MidlandsBiz:
What is a hydrogen fuel cell?  What are its advantages?

Shannon Baxter-Clemmons:
If you put flow hydrogen on one side of a fuel cell, and oxygen on the other, then a flow of electrons and protons is created and you have electricity.  The byproduct of this process is water and a little bit of heat - a clean energy with no moving parts.   As such, hydrogen has the potential to help us reduce greenhouse gas and carbon emissions. 

MidlandsBiz:
How does South Carolina measure up compared to other states in terms of expertise in this area?

Shannon Baxter-Clemmons:
With over 80 PhDs at Savannah River National Laboratory (SRNL) in Aiken working in hydrogen storage and production, South Carolina already has an international reputation in hydrogen and fuel cells.  SRNL has been using hydrogen in defense applications for over 50 years and is now focusing its efforts in the production and storage of hydrogen.  There is no other facility like this in the country. 

Our technical colleges and research universities are also gaining national attention for their collaborative efforts to align the educational system around this industry.

We are also growing the industry in the state.  Currently we have companies working on fuel cells, membrane technologies, capacitors, catalysts, back-up power systems and hydrogen production appliances.  The numbers of jobs and interest in the state is growing as is our reputation.

South Carolina is well positioned to capitalize on the assets we have here at home and be a major contributor in the global economy. 

MidlandsBiz:
Is this a statewide or a Midlands opportunity?

Shannon Baxter-Clemmons:
Columbia and Aiken are currently the areas in the state with the most activity but there is enormous potential for businesses and communities across the entire state.  In the Upstate, BMW has developed internal combustion cars that run on both liquid hydrogen and gasoline.  In the Lowcountry, clean fuel technologies offer a great opportunity for both the Port of Charleston and also for the inland port that is planned in Orangeburg. 

MidlandsBiz:
Are there any downsides to hydrogen as a fuel?

Shannon Baxter-Clemmons:
The biggest challenge to using hydrogen is the infrastructure.  Currently we have an infrastructure that serves us fairly well—gasoline.  It's hard to compete with it.  However, we are not in control of the majority of resources that our present infrastructure is reliant on.  The hydrogen infrastructure is challenging but not insurmountable.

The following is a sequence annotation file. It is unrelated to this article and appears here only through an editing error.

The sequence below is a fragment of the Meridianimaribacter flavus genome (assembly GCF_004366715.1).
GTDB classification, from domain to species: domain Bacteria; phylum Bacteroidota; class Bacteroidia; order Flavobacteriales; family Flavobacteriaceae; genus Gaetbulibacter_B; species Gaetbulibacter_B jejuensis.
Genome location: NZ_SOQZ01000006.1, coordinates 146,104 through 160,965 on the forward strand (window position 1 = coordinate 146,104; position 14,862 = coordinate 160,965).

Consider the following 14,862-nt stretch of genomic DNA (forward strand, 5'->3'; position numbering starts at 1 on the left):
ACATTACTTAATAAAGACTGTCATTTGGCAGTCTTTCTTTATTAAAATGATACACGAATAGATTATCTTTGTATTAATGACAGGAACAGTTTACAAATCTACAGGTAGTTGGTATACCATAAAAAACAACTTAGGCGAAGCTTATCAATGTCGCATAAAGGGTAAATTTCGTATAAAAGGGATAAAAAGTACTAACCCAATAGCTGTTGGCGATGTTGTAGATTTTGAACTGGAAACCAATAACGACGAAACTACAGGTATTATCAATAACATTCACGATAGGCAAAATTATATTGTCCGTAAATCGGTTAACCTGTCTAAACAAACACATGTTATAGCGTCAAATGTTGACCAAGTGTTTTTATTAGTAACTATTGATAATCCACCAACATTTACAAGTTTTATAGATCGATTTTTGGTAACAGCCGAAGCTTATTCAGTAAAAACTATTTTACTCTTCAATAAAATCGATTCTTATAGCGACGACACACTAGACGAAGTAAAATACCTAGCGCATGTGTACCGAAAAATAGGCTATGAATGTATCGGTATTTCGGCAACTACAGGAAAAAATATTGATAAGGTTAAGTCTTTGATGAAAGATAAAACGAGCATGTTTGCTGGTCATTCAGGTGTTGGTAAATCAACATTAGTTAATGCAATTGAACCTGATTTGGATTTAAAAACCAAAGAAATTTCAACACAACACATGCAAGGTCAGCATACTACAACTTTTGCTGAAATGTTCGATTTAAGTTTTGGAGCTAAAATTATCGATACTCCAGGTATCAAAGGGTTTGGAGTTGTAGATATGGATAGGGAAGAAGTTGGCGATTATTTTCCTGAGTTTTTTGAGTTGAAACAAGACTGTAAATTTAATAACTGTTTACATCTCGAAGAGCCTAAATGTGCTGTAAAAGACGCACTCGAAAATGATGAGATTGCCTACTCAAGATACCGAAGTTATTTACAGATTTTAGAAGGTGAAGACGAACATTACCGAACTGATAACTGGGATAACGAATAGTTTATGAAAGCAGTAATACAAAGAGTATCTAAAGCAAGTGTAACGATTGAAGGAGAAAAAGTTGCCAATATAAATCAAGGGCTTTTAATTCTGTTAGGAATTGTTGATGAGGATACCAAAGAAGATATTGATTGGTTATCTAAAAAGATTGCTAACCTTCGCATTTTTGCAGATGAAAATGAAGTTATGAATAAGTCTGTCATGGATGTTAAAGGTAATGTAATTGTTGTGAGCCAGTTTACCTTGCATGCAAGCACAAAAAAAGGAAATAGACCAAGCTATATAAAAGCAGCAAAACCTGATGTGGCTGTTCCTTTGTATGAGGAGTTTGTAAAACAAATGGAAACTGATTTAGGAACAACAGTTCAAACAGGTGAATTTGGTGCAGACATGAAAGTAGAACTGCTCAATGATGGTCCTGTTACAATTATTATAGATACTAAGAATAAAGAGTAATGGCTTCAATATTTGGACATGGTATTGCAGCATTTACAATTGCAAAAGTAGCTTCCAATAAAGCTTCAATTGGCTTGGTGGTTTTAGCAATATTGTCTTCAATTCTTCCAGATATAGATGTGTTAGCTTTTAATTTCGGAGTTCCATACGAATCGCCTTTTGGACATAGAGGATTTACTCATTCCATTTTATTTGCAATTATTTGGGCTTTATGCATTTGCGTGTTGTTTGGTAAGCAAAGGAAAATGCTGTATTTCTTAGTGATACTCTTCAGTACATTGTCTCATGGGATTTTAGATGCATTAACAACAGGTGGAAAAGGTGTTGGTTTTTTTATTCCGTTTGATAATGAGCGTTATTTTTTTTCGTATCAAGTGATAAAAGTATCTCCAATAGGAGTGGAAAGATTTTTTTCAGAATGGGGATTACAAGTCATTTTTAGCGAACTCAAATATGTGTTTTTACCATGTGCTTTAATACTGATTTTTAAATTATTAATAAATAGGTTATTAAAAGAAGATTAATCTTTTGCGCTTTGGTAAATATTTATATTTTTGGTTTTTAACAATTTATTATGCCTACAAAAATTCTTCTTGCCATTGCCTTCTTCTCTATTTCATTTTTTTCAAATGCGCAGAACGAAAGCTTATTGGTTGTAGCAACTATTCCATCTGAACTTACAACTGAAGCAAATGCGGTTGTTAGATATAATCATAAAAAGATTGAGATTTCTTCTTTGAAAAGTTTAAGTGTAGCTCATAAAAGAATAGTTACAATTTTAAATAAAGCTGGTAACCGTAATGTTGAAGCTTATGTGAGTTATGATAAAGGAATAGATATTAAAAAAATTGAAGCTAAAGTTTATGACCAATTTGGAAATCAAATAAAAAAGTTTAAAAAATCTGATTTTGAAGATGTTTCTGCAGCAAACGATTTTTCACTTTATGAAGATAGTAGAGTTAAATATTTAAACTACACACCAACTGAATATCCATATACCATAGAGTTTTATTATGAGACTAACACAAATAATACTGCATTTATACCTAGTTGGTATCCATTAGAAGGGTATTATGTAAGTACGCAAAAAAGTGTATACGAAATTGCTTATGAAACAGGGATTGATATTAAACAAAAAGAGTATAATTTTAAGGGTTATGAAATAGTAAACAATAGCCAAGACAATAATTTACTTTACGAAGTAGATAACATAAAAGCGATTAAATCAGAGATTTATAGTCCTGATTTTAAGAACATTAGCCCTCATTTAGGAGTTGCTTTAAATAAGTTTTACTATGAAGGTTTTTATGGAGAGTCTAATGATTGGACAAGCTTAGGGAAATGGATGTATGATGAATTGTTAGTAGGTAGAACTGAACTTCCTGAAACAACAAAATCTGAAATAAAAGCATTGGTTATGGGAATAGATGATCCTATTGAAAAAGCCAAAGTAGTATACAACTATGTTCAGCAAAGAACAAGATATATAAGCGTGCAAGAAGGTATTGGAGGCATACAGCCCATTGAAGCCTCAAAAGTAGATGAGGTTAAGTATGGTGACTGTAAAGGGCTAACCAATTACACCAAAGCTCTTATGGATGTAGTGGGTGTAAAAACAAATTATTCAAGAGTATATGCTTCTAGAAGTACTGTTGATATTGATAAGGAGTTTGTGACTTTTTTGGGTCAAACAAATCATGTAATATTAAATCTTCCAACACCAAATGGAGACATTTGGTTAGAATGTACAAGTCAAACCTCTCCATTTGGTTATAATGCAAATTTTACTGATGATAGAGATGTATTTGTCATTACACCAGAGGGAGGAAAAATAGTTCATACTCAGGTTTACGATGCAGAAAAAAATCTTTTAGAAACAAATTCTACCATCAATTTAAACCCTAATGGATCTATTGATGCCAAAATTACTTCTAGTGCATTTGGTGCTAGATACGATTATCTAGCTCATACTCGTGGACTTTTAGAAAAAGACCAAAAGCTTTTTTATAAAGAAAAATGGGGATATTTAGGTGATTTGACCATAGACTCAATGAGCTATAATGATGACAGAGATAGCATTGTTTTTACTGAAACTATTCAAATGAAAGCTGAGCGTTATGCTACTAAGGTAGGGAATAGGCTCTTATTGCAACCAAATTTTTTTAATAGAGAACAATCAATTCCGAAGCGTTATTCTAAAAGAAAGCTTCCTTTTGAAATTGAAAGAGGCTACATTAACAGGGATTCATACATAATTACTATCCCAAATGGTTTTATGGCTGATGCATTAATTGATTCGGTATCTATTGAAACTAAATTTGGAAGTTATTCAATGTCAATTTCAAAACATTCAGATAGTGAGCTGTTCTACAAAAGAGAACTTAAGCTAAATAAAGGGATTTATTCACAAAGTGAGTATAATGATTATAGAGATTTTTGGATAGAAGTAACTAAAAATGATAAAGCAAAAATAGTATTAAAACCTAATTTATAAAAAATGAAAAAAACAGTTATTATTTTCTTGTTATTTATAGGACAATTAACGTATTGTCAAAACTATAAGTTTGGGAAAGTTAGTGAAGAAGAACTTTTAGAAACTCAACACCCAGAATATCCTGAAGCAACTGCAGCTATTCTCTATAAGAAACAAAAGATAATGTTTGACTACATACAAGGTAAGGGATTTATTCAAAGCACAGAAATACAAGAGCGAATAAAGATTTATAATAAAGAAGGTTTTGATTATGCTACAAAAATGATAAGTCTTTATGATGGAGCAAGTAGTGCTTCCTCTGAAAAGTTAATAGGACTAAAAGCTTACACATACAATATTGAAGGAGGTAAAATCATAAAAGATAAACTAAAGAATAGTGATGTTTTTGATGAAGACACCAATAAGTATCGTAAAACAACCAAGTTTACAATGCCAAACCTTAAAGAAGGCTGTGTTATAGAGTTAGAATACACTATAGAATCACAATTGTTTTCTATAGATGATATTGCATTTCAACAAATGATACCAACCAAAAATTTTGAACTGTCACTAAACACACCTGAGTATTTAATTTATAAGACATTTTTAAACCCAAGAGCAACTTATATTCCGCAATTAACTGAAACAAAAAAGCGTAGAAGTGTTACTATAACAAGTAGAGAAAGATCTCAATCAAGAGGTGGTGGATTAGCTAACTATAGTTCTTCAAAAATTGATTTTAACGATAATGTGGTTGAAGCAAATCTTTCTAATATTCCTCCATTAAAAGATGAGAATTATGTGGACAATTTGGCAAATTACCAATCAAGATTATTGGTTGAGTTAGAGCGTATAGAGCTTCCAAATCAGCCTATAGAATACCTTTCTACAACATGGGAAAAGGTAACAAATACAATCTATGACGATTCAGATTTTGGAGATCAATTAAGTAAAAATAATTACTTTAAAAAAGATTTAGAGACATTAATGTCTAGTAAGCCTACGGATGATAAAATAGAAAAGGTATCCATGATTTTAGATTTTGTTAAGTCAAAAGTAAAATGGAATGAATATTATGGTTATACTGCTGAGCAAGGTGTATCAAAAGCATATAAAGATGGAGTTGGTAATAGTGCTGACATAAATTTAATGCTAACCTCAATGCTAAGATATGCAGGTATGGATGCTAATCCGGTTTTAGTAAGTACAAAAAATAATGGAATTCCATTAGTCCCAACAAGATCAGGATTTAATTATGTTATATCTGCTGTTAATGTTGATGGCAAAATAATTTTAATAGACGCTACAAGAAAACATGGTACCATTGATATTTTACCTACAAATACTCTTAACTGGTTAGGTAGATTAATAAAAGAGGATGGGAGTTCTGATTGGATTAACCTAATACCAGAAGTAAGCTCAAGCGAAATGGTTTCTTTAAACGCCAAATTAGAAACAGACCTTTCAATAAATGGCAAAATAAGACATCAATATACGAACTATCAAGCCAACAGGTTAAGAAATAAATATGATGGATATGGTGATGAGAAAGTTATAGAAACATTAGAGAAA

MidlandsBiz:
What is the difference between hydrogen and a traditional battery as we know it?  Is a battery a fuel cell?

Shannon Baxter-Clemmons:
A battery is not a fuel cell but they both produce electricity form electrochemical reactions (neither uses the exploding or combusting of materials to create energy).  But with a self-contained battery, you eventually reach a point when it is completely consumed and you either have to recharge it or throw it away.  With a fuel cell, as long as you continue to supply hydrogen and oxygen, you can have electricity.  Fuel cells also offer better power quality; you do not experience the drag that is commonly associated with the end of a battery's life. 

MidlandsBiz:
What practical commercial applications currently use hydrogen?

Shannon Baxter-Clemmons:
Hydrogen is essential in our day-to-day lives and is already an enormous industry in this country.  We currently produce over 13M tons of hydrogen each year for a wide variety of applications from the de-sulfurization of oil as it is refined into gasoline to the production of fertilizer.  Hydrogen played a role in helping to reduce our sulfur emissions and solve the acid rain problem. 

Current applications of fuel cells range from use in light-duty, off–road applications such as forklifts to urban busses and fleet vehicles.  Fuel cells are used as a more reliable source of portable, mobile power for the military.   In the Upstate, we are working with Dantherm Power, a Danish company with US headquarters in Spartanburg that is an international first mover in the use of hydrogen fuel cells instead of diesel power in providing backup power for cell phone towers.